HOA Financial Audits

January 28, 2013

HOA Financial Audits – When and why audits are important to any community association.

HOA and Community Association AuditsNow that new HOA and community association boards are in place, I start getting calls this time of year about financial audits. What is a financial audit? Do we need one? What will it cost? This article will answer these questions and present an effective alternative to a full audit.

What is an HOA or community association audit?

A financial audit is a detailed, methodical, and objective examination of accounts and all other items that support an association’s financial statements. The audit covers the financial statements themselves, plus the annual budget, bank accounts, vendor contracts, reserve account, and other transactional records. The process can be time-consuming, but it may help identify potential issues and risks.

When to conduct an association audit

There are several situations where an audit may be required or requested:

  • New board of directors or management company. Ensure that the new team or company is starting fresh, without any concerns about prior issues, inconsistencies, or misappropriations.
  • Developer or bank turnover. While there aren’t too many developer turnovers any more, this is a good opportunity to make sure there are no unpaid bills or other liabilities.
  • Covenant requirement. Many covenants require an annual audit or review. As a board member, it becomes your fiduciary responsibility to comply.

HOA audit costs and alternatives

An HOA or community association should expect to pay about $5,000-6,000 for a full audit. There are some alternatives that may accomplish some of the goals associated with a full audit without the same time and expense requirements. I listed them below, but only recommend the first option.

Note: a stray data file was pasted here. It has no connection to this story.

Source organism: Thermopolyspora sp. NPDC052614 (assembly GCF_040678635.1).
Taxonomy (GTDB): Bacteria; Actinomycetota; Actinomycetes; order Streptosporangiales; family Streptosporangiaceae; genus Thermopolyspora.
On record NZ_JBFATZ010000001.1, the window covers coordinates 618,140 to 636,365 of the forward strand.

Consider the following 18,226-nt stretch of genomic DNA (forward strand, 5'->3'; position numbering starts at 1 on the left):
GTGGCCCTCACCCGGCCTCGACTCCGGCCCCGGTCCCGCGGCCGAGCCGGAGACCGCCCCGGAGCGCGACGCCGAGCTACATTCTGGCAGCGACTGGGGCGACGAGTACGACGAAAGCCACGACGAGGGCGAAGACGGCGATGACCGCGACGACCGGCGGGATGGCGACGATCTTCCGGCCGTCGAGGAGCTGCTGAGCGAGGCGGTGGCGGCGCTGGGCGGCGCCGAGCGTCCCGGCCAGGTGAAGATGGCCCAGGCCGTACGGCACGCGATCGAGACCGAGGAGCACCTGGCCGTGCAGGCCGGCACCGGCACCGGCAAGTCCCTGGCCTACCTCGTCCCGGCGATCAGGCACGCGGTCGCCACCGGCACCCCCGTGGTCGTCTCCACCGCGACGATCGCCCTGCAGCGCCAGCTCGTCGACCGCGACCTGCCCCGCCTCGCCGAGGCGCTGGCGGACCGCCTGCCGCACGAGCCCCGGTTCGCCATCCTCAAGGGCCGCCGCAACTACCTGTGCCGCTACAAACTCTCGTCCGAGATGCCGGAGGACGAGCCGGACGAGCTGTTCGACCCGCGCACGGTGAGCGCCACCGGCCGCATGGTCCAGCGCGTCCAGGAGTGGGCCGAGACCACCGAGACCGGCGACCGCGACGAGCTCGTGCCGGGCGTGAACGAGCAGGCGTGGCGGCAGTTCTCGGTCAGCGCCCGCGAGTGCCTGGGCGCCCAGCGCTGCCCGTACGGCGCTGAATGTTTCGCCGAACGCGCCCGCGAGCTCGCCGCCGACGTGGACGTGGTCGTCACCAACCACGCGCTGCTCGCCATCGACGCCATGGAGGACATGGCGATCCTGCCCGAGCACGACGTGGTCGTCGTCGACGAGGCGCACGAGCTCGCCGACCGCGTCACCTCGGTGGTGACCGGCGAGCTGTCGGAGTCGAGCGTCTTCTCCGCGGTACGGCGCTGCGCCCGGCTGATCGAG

• Agreed-upon procedures engagement. This is essentially an audit with specific areas of focus, rather than a complete audit. It is still a very detailed look, but is less costly and can be tailored to meet tighter budgets. At a minimum, you should look at cash receipts, cash disbursements, and vendor contracts. The price for this engagement is around $3,000-4,000.
  • Review.  This is more of a cursory look at the financial statements confirming that they conform to Generally Accepted accounting Principles (GAAP). Since they are limited in scope, financial reviews may cost around $2,500. I don’t often see actionable results that justify even this lower expense.
  • Compilation. This is just a basic review of financial statements without expressing any assurances about them. I mentioned this option simply because some companies offer it as an audit alternative. It is not.

During my 15 years of providing accounting, auditing and tax preparation services to homeowner and community associations, when a full audit is not required I typically recommend agreed-upon procedures engagements. It is more cost effective than a full audit, and most associations have some specific areas of concern that can be adequately addressed through this more targeted approach. We do not recommend financial reviews or compilations, as neither does an adequate job of identifying current issues or potential risks.

Neal Bach, CPA

 

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